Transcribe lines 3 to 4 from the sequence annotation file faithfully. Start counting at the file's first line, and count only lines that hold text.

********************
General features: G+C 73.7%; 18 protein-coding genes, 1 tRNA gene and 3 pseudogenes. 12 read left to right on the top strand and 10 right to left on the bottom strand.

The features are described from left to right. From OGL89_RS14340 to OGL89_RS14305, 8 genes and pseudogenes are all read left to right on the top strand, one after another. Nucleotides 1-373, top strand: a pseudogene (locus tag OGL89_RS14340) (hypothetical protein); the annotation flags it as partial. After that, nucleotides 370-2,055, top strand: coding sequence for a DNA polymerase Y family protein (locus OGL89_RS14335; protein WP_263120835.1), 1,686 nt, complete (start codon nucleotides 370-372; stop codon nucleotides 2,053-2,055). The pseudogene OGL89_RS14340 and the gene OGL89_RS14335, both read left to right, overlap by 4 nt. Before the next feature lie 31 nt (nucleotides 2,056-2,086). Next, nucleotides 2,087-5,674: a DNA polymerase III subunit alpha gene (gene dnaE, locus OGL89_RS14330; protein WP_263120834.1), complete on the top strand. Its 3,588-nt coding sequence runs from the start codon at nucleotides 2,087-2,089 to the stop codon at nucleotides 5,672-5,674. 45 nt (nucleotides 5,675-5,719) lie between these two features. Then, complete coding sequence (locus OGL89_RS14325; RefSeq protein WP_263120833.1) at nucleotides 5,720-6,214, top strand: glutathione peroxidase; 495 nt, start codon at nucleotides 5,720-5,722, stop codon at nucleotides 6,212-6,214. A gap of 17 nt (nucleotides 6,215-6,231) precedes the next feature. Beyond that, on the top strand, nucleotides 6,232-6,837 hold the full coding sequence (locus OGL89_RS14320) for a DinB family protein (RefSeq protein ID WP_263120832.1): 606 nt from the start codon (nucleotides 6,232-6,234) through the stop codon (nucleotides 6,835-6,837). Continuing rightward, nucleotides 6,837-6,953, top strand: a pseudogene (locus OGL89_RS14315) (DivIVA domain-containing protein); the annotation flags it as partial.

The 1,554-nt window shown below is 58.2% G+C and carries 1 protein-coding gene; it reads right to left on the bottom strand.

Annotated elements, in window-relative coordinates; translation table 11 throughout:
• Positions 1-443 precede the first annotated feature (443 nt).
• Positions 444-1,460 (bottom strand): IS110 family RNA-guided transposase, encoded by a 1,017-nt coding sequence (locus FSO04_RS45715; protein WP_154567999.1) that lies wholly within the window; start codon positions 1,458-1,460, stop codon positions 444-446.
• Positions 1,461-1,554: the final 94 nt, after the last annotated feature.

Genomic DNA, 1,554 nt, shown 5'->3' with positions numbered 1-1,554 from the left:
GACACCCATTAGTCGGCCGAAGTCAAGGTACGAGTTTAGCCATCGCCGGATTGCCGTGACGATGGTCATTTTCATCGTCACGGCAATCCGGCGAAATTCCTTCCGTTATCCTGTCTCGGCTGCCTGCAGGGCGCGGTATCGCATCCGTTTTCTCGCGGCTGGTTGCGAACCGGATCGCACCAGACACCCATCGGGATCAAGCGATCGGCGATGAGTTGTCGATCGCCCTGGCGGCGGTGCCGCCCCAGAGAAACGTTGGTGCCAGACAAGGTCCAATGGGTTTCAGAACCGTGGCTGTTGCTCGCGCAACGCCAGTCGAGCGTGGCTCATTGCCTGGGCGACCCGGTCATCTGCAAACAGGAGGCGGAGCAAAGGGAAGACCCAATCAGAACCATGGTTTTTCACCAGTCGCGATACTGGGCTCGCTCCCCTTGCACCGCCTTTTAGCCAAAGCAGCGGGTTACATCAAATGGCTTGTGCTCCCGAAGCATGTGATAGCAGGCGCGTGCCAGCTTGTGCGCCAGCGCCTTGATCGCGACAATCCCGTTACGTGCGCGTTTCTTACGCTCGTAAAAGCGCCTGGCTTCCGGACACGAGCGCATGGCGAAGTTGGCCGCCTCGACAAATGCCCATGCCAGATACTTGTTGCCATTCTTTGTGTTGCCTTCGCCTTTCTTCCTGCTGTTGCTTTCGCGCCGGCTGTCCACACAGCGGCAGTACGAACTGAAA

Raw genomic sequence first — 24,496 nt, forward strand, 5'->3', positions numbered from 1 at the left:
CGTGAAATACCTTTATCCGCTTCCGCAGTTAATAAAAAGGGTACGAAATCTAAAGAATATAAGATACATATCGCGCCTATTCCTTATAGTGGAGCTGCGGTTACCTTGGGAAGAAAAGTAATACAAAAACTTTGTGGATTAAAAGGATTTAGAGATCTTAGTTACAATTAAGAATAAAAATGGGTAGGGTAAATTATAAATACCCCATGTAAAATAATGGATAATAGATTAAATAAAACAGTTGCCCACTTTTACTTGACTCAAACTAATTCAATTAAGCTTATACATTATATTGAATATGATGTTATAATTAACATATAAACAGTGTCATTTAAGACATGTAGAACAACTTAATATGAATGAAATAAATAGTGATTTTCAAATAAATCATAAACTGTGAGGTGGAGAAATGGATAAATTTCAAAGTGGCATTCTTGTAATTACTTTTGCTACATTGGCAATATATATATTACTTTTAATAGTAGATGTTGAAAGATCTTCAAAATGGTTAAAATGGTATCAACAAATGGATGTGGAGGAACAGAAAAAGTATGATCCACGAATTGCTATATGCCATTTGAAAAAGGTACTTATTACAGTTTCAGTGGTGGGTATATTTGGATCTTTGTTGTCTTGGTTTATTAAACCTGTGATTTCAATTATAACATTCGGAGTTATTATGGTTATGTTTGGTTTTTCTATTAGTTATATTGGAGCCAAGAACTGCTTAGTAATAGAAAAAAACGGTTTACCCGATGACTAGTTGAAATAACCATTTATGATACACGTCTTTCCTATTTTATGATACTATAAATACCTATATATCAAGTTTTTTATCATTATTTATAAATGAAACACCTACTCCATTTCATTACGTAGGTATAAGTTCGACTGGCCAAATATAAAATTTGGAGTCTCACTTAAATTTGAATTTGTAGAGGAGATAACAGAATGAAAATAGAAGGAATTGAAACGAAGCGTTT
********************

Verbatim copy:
The 1,554-nt window shown below is 58.2% G+C and carries 1 protein-coding gene; it reads right to left on the bottom strand.

Annotated elements, in window-relative coordinates; translation table 11 throughout: